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Today I had quite the thrill of attending a historical event, the public
unveiling of fully feathered Chinese dinosaurs. 

The main presenters were Ji Qiang, Phil Currie & Mark Norell. Also attending
were John Ostrom and Alan Brush. The July Natl Geo and June 25 Nature cover
and describe these fossils. 

The two critical creatures were Protarchaeopteryx (one moderately good
specimen, skull present but too damaged to restore) and Caudipteryx (two, one
moderately good, the other very good with well preserved skull). 

Both are peculiar theropod dinosaurs, quite advanced and bird-like (far more
so than Sinosauropteryx). Skulls small and short in both. In both the complete
tail is quite short, proportionally more so than in Archaeopteryx (although
vertebral counts are not lower). Caudipteryx in particular seems to have
affinities with oviraptorosaurs, including the skull. Yet is has many
differences as well, a real mosaic animal. Hindlimbs are extremely long in
both; these were clearly runners. Both are fairly large, as big as a turkey. 

Claims by Martin (see below) and Feduccia that these are birds are incorrect.
There are no avian skeletal features, many dinosaurian ones. Jugal is robust
and triradiate. Quadratojugal contacts the squamosal. Coracoid short and
broad. Ilium deep and subrectangular. Ischium lacks dorsal processes. Fibula
reaches the calcaneum, which is seperate from the astragalus. Metatarsals are
unfused. First toe is rather proximally placed and unreversed. 

The reason that Martin & Feduccia want these to be birds is because of the
feathers. In both large fans of long, fully avian type contour feathers
radiate from the last few tail vertebrae. 
In Caudipteryx long primary feathers are anchored on the hands. These
structures have the characters expected in complex bird feathers. Both have
the Sinosauropteryx type bristle feathers on the body. (BTW, psittacosaurs
from the same sediments have preserved scales, not feathers.)

The unsubstantiated nonsense that the fibers on Sinosauropteryx were internal
collagon is of course refuted - again! Reality, theropods had feathers both
simple and complex (how far back in theropods feathers go is now the
question). Feathers no longer define birds. Indeed, as Padian emphasizes in a
note in the Nature issue, most of what used to define Aves is now found in
dinosaurs. It is now clear that the body covering of bristle feathers evolved
as insulation, in that they thermally isolated the body from external heat.
Ergo these were not ectotherms that relied primarily on the environment to
provide internal heat. 

It is the large arm and tail feathers that pose more of a question. 

The arms of Caudipteryx (rather dull name - but easy to spell!) are very
short, much too short to fly with. The primary feathers are asymmetrical,
which is not highly aerodynamic. Both forms appear to have been flightless. 

The describers place these theropods less close to modern birds than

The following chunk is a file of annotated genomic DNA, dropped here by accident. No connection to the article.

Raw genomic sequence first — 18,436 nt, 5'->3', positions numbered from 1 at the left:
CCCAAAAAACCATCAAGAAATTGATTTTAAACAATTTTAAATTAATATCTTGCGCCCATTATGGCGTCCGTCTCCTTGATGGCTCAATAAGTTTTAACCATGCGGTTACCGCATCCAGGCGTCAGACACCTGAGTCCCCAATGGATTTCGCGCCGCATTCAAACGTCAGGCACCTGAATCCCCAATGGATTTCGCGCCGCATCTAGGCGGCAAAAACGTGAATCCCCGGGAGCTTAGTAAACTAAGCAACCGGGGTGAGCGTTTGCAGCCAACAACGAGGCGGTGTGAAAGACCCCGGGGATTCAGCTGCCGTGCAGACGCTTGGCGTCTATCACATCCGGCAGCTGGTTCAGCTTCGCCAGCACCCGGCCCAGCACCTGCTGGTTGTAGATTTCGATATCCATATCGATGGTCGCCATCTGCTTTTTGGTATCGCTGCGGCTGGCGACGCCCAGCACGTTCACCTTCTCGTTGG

Archaeopteryx, and before the advent of flight. Of course this is possible.
However, I suspect these are secondarily flightless dinosaurs closer to birds
than the urvogel. Consider some features one might expect in a secondarily
flightless dinosaur, one closer to birds than Archaeopteryx. A shorter tail,
perhaps stiffened in the manner of pterosaurs, to better control body
orientation during flight. Large sternal plates and ossified sternal ribs, to
support a flight musculature, and help ventilate high capacity lungs. Well

primary & tail feathers

, symmetrically altered from 
larger, symmetrical flight feathers. Caudipteryx has all these features. Andre
Elzanowski has shown that the oviraptorosaur palate is more avian than that of
Archaeopteryx. These dinosaurs could be early "ostriches", in that they
evolved from fliers to become fast running, fairly large land herbivores
(indicated by the presence of large bundles of gizzard stones in both
Caudipteryx specimens), reducing the arms along the way. What were flight
feathers were modified into display surfaces. 

A lot of press was there, NBC & CBS news briefly covered the item, NPR had a
nice piece on All Things Considered. Except that on the latter Larry Martin
made a comment something to the effect that 'although it makes for a more
exciting press conference to say that these are feathered dinosaurs rather
than early birds, he was sure that more reasonable consideration will
eventually show that these are birds'. Martin has yet to see these specimens,
unlike Currie, Qiang & Norell who have carefully examined them and described
the dinosaurs. I leave it to you to judge who was trying to make an
unjustified - and insulting - splash with the press. 

After the conference Ostrom - who has had the joy of seeing his notions
verified by the fossils - turned to me and asked if I thought it had been an
important even. I replied that we just saw history in the making. 

On a related matter, the age of the Yixan beds is still up for grabs. Most
important, two long tailed pterosaurs have been found, these are otherwise
limited to the Jurassic. For that matter, Sinosauropteryx is a compsognathid
of Jurassic type. The beds may be very early Jurassic in age. Leaves me
scratching my head as to where the birds are in the Solnhofen. 

The specimens, plus two Sinosauropteryx (incl type) and Confuciusornis will be
on display at the Natl Geo for a month. Your big chance to see them in the